Without doubt, Ettore Bugatti found his feet as an internationally recognized manufacturer of high-performance motor cars in 1926. The Type 39A was his first supercharged racer that really worked and gave little if any teething trouble. The 1926-27 Grand Prix Formula demanded cars of no more than 1,500 cc, with a minimum weight of 1,320 lbs, 110 lbs less than the limit for the 2-liter Grand Prix category of 1924-25. Riding mechanics were not required and a cover was permitted Read More
To take full advantage of the “panoramic” windows, the driver was moved to the center of the car
René Panhard and Emile Levassor obtained an 1888 Daimler patent for a V-twin motor, with the idea of using it in a small car. Two prototypes were built, equipped with a front-mounted engine and a gearbox.
Levassor and his team worked on increasingly powerful engines and tested them in races. In 1896, a Read More
It’s one of the most successful rally cars ever built, wicked and unforgiving
to drive, a spaceship for the road
to drive, a spaceship for the road
Lancia was struggling when Sandro Fiorio, the company’s director of public relations, and his son Cesare, head of Lancia’s rally team, spied the Fulvia-based “Stratos” concept on the Bertone stand at the 1970 Turin Motor Show.
They immediately recognized its potential to revitalize Lancia’s competition reputation and generate some badly Read More
Delahaye had an enviable competition record, though most successes came either when the Germans didn’t show up or when they broke
Emile Delahaye built his first automobile in 1895 and in 1896 drove one of his cars to sixth place in the Paris-Marseilles-Paris race. Sporting ambition lurked in the background as his truck business was crippled by a glut of WWI surplus U.S. trucks.
Delahaye hung on, aided by a marriage of Read More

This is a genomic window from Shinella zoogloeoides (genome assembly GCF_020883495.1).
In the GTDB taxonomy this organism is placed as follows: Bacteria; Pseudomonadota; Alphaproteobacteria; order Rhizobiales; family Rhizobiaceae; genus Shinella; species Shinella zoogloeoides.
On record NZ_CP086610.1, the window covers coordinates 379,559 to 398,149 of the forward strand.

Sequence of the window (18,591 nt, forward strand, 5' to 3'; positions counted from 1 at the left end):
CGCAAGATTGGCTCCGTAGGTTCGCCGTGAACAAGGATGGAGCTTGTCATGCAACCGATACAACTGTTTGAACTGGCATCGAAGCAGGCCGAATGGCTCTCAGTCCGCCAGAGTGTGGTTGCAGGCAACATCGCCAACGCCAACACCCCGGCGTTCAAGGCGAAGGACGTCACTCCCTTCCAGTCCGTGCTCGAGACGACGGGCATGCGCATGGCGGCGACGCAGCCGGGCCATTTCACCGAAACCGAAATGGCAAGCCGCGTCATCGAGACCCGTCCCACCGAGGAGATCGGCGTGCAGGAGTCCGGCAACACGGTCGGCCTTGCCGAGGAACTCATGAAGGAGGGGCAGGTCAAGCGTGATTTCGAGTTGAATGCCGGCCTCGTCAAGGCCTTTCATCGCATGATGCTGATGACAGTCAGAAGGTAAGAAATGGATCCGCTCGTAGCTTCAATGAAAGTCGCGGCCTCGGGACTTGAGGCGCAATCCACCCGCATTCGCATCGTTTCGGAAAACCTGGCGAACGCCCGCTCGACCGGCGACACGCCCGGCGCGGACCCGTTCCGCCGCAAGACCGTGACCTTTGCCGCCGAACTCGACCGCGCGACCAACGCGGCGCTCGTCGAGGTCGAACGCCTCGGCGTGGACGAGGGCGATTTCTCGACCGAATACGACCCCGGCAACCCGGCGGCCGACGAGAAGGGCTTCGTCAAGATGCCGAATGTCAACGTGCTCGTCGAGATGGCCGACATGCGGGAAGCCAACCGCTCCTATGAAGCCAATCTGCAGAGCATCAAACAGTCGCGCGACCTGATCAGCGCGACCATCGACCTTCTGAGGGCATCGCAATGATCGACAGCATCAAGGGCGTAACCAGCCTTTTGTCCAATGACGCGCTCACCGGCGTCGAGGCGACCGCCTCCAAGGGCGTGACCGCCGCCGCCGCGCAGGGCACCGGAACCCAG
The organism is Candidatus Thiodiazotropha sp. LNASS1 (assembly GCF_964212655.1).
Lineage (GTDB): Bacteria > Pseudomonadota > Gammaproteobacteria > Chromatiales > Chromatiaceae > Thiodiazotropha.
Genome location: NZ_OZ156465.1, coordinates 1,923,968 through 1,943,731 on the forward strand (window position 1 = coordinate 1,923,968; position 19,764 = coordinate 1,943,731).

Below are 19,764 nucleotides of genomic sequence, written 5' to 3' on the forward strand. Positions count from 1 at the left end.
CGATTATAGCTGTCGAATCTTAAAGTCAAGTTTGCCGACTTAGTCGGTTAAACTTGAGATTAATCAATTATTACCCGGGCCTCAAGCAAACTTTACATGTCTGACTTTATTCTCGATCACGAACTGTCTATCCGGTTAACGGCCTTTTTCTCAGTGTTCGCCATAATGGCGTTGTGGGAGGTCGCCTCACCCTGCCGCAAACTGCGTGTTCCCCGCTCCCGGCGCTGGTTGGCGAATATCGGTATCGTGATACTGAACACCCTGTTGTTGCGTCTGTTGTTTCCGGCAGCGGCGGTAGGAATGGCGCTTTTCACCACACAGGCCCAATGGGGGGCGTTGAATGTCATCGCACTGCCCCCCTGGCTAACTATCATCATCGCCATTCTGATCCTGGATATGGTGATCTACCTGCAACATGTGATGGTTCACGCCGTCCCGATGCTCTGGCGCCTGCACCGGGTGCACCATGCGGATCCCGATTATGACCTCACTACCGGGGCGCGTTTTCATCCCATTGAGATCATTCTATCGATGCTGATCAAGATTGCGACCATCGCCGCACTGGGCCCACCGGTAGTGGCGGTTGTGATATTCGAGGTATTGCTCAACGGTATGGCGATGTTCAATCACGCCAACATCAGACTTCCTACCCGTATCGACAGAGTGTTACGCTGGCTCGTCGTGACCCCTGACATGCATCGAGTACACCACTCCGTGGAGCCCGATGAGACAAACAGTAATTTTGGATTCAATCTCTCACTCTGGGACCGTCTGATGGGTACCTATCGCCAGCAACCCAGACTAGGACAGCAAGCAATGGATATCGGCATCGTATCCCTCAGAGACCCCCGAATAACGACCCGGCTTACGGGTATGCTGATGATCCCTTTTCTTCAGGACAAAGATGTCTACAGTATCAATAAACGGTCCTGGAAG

The Isabella sought to translate ’50s Detroit flash into a more compact Euro language, but it didn’t work; Americans wanted foreign cars that looked foreign
Carl Borgward entered the German auto industry as the charismatic proprietor of the Hansa Company in Bremen, Germany, in 1929, and produced individual and technically advanced vehicles between the wars.
From 1938, Hansa cars were marketed under the name of its proprietor, and in post-war years, when Read More
In 1951, Fiat’s great designer Dante Giocosa began work on a new high-performance sports car, the legendary 8V, or “Otto Vu” in Italian, a two-liter, V8-engined two-seater.
Giacosa theorized that for a car to have the power and characteristics for which he was aiming, a tubular chassis would not be stiff enough to mount the fully independent suspension, so a platform was constructed from welded sheet metal, to which was welded the coachwork paneling.
The chassis construction was contracted out Read More
Toyota’s 2000GT is widely acclaimed as the first Japanese car to be taken seriously by Western critics-the country’s first “supercar.” The model marked Japan’s rise away from dull derivative models toward the highly competitive position it enjoys today.
The 2000GT was originally penned by Albrecht Goertz (creator of the BMW 507) for Nissan, who were hungrily looking at the burgeoning American sports car market, but when accountants vetoed the car on the grounds of cost, Yamaha (who developed the engine) Read More
The $169,000 achieved in Geneva for #99 represents an 82% appreciation in 48 months
Just before the outbreak of WWII, the Maserati brothers sold their company to industrialist Adolfo Orsi. Not long after the war was over, they decided their real interests lay in racing, and together they formed OSCA-short for the rather more cumbersome Officina Specializzata Costruzione Automobili Maserati.
A variety of racing endeavors followed-including an ambitious V12 Formula One Read More
This car owes its name to Nuvolari’s heroic drive in the 1947 Mille Miglia, while its aggressive shape owes a great deal to pre-WWII aerodynamics
Italian industrialist Piero Dusio built up the Consorzio Industriale Sportivo Italia into a successful conglomerate before WWII. He was also an uncommonly good amateur racing driver and like many successful racing drivers, he dreamed of creating a car of his own.
When the war ended, super salesman Read More
Originally a bicycle manufacturer, and probably best known as a maker of fine racing motorcycles, Edoardo Bianchi built his first automobile in the early 1900s. A wide variety of models followed over the next 30 years, though by 1940 the firm was concentrating on motorcycles and commercial vehicles.
Car manufacture resumed in 1957 under Fiat auspices, Autobianchi’s debut model being the Bianchina, based on Fiat’s new 500. Positioned up market from the Fiat, the Bianchina debuted as the Trasformabile Read More